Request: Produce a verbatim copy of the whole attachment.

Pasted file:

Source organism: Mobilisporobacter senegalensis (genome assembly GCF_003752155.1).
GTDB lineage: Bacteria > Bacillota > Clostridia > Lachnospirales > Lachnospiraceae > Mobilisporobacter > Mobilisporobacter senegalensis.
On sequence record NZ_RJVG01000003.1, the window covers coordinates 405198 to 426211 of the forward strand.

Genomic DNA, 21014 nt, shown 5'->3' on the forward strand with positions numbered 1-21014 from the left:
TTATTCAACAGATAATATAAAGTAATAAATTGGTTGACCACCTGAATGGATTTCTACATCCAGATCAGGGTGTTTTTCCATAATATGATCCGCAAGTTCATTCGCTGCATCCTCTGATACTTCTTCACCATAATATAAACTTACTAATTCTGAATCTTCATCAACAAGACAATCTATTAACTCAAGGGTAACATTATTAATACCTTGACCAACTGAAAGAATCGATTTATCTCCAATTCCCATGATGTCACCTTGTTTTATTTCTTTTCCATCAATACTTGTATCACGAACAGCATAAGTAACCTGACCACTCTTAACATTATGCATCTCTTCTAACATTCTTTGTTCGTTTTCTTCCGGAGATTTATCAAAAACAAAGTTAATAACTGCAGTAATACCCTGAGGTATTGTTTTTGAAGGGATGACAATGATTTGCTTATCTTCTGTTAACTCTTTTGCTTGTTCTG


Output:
Source organism: Mobilisporobacter senegalensis (genome assembly GCF_003752155.1).
GTDB lineage: Bacteria > Bacillota > Clostridia > Lachnospirales > Lachnospiraceae > Mobilisporobacter > Mobilisporobacter senegalensis.
On sequence record NZ_RJVG01000003.1, the window covers coordinates 405198 to 426211 of the forward strand.

Genomic DNA, 21014 nt, shown 5'->3' on the forward strand with positions numbered 1-21014 from the left:
TTATTCAACAGATAATATAAAGTAATAAATTGGTTGACCACCTGAATGGATTTCTACATCCAGATCAGGGTGTTTTTCCATAATATGATCCGCAAGTTCATTCGCTGCATCCTCTGATACTTCTTCACCATAATATAAACTTACTAATTCTGAATCTTCATCAACAAGACAATCTATTAACTCAAGGGTAACATTATTAATACCTTGACCAACTGAAAGAATCGATTTATCTCCAATTCCCATGATGTCACCTTGTTTTATTTCTTTTCCATCAATACTTGTATCACGAACAGCATAAGTAACCTGACCACTCTTAACATTATGCATCTCTTCTAACATTCTTTGTTCGTTTTCTTCCGGAGATTTATCAAAAACAAAGTTAATAACTGCAGTAATACCCTGAGGTATTGTTTTTGAAGGGATGACAATGATTTGCTTATCTTCTGTTAACTCTTTTGCTTGTTCTG